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Oldboy and Oedipus and Spoilers

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Oldboy, a film by Park Chan-wook, 2003

WARNING: This blog contains spoilers. 

For a couple of reasons, I had never seen the 2003 South Korean film Oldboy until last night (03 June 2012).  It’s not that it hadn’t been recommended to me, it was simply one of those movies that took me forever to get around to watching.  One one hand, I couldn’t justify renting it since it was streaming on Netflix; on the other hand, the Netflix version is a crappy dub.  I hate dubbed films and can’t understand those who refuse to read subtitles, but that is an entirely different topic.

The film seems like a live-action anime feature, which makes sense since I later learned it was based upon a manga work.  I know that manga pretty much just means a Japanese comic, but in my mind it sounds so much worse.

“What are some of your hobbies?”

“Well, I’m into manga…”

“You sick son of a bitch!”

…anyway.  The most interesting thing about the film to me is how similar it is to the old Theban play Oedipus the King (or Oedipus Rex, Oidipous Tyrannos, et cetera) by Sophocles.

Key similarities are that the protagonist of Oldboy, Oh Dae-su, is punished for something he is unaware of, much like Oedipus, who was hobbled and left to die as an infant — later growing up for years in exile– while Oh Dae-su is held captive and tormented for fifteen years for an unknown reason, which also gives him time to disconnect with his family and reality. Coincidentally, both received their cruel treatment due to troubling information.  For Oedipus, it was the prophecy of his rise to the throne by the murder of his father; for Oh Dae-su, it was accidentally sharing information that damaged the reputation of an acquaintance.  Comparitively, a moral against gossip can be taken from Oldboy, but in Oedipus the King there is no stopping fate.

Oh Dae-su, although unaware, begins a relationship with his daughter.  Oedipus, unaware, begins a relationship with his mother.  In shame, Oedipus gauges out his eyes, Oh Dae-su cuts out his own tongue… their reasons, however are different.  Oedipus doesn’t want to see the shame he has caused, while Oh Dae-su wants to prove to his tormenter that he will never talk again.  Oedipus goes to Colonus with his daughter; Oh Dae-su reconnects with his, although the ending is ambiguous.

The key differences represent the changes in our culture.  The people who saw Oedipus the King were treated to the performance of a story that they were already familiar with.  It’s a perfect example of dramatic irony, where the audience knows what the characters do not.  This is flipped in Oldboy, where at least one of the characters knows exactly what is going on, and the audience is as clueless and shocked as the protagonist.  Also prophecy and the fates carry little weight with today’s culture, so Oh Dae-su is a victim of another man’s cruelty rather than a victim of his own destiny.

Another representation of change in culture is that the Greeks didn’t mind knowing the ending before they watched the work, but these days it’s as if we’re obsessed with being surprised.  Think of Fight Club, The Usual Suspects, and the entire career of M. Night Shyamalan.  Oldboy made top ten lists and was critically praised.  While I’m not sure it will have the enduring quality of Sophocles’ works, its existence helps reaffirm the value of that old Greek’s play.  It’s a great example of dressing up the ancient.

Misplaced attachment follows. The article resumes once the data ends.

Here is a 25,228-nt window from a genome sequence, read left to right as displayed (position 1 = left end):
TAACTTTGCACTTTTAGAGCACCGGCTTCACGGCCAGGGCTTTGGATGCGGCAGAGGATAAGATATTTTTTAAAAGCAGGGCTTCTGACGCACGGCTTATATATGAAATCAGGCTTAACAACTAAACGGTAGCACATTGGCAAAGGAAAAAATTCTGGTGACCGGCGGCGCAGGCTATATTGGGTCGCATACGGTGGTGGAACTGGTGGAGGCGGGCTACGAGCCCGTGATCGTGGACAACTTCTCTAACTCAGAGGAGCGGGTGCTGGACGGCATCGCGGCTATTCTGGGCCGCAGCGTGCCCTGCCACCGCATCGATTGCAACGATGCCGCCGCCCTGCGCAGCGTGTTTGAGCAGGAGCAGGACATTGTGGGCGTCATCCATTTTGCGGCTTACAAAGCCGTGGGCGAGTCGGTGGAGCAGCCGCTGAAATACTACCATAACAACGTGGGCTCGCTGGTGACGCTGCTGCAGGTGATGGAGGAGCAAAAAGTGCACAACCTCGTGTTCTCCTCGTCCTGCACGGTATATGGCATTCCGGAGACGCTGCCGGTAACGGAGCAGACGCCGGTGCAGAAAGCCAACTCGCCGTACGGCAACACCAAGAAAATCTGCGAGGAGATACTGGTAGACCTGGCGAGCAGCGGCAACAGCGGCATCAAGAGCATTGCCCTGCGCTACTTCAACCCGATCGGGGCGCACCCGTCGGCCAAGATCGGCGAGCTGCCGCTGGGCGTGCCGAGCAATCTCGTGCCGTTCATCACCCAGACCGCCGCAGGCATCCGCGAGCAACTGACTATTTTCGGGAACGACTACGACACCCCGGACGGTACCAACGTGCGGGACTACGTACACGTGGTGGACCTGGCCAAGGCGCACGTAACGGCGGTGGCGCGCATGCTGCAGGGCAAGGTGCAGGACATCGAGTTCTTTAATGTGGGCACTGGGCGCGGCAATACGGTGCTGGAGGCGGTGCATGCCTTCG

While I know no one will read this who hasn’t seen both, I would recommend that you recommend to your friends that if they liked Oldboy, perhaps they would like Oedipus the King—and vice-versa.  If they are offended by Oedipus the King, by all means avoid watching Oldboy.  The film, in its own way, keeps the classics alive.  By reading them, you can too.

*There are rumors of Spike Lee directing an American version of Oldboy, but personally I think it would be better if Lee’s nemesis, Tyler Perry, were to direct his own version.  He could play both Oh Dae-su and his daughter Mido.  Tagline: “He escapes his captors to bring you laughter!”  –Just an idea.


  1. Melanie says:

    I just watched this film for the first time last night and it was one of the best – if tragic and disturbing – films I’ve ever seen. I’m confused by the ending and would like to know what you think. Did Dae-su want the hypnosis to merely forget the incest and its trauma to move on with his life, or because he wanted to forget she was his daughter so he could continue carrying on a romantic and sexual relationship with her? And did the hypnosis work? Why didn’t he have Mido hypnotized to forget their sexual encounter if he didn’t want to carry on a relationship with her? continue

    • Melanie says:

      I know she was unaware of the incest but without the hypnosis she will still consider them lovers, so it’s hard for me not to assume he wanted to continue being in a relationship with her.

  2. benoch says:

    I think it was the intention of Park Chan-wook, the director of the film, to leave the ending ambiguous. Although, we do see a grimace on Oh Dae-su’s suggesting the hypnosis might have failed, we’re left to hash that out on our own.

    In short, my guess is as good as yours.

  3. Raykage says:

    Oh-Daesu cried when Mido said “I love you” or something like that.. so I guess the hypnosis didn’t work.

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